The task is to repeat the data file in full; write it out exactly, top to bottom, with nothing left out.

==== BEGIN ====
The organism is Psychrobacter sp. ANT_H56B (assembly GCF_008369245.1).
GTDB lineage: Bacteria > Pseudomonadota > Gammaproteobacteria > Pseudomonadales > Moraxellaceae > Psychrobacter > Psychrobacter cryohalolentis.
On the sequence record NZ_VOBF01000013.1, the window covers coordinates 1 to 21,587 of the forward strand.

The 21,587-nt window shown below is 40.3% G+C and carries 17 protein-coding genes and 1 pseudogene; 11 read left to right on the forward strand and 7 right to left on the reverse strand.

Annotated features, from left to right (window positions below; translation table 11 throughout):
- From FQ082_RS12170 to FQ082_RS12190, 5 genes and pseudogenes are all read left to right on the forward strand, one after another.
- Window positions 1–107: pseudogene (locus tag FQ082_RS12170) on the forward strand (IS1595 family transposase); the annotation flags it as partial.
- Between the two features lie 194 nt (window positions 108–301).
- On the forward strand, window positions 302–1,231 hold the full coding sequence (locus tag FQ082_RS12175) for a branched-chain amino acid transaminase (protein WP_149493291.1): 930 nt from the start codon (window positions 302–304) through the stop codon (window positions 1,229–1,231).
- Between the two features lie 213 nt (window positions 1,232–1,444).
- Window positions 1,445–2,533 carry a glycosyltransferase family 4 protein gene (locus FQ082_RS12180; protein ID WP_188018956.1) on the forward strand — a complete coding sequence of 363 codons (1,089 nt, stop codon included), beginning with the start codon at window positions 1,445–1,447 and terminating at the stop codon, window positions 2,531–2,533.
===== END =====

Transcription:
The organism is Psychrobacter sp. ANT_H56B (assembly GCF_008369245.1).
GTDB lineage: Bacteria > Pseudomonadota > Gammaproteobacteria > Pseudomonadales > Moraxellaceae > Psychrobacter > Psychrobacter cryohalolentis.
On the sequence record NZ_VOBF01000013.1, the window covers coordinates 1 to 21,587 of the forward strand.

The 21,587-nt window shown below is 40.3% G+C and carries 17 protein-coding genes and 1 pseudogene; 11 read left to right on the forward strand and 7 right to left on the reverse strand.

Annotated features, from left to right (window positions below; translation table 11 throughout):
- From FQ082_RS12170 to FQ082_RS12190, 5 genes and pseudogenes are all read left to right on the forward strand, one after another.
- Window positions 1–107: pseudogene (locus tag FQ082_RS12170) on the forward strand (IS1595 family transposase); the annotation flags it as partial.
- Between the two features lie 194 nt (window positions 108–301).
- On the forward strand, window positions 302–1,231 hold the full coding sequence (locus tag FQ082_RS12175) for a branched-chain amino acid transaminase (protein WP_149493291.1): 930 nt from the start codon (window positions 302–304) through the stop codon (window positions 1,229–1,231).
- Between the two features lie 213 nt (window positions 1,232–1,444).
- Window positions 1,445–2,533 carry a glycosyltransferase family 4 protein gene (locus FQ082_RS12180; protein ID WP_188018956.1) on the forward strand — a complete coding sequence of 363 codons (1,089 nt, stop codon included), beginning with the start codon at window positions 1,445–1,447 and terminating at the stop codon, window positions 2,531–2,533.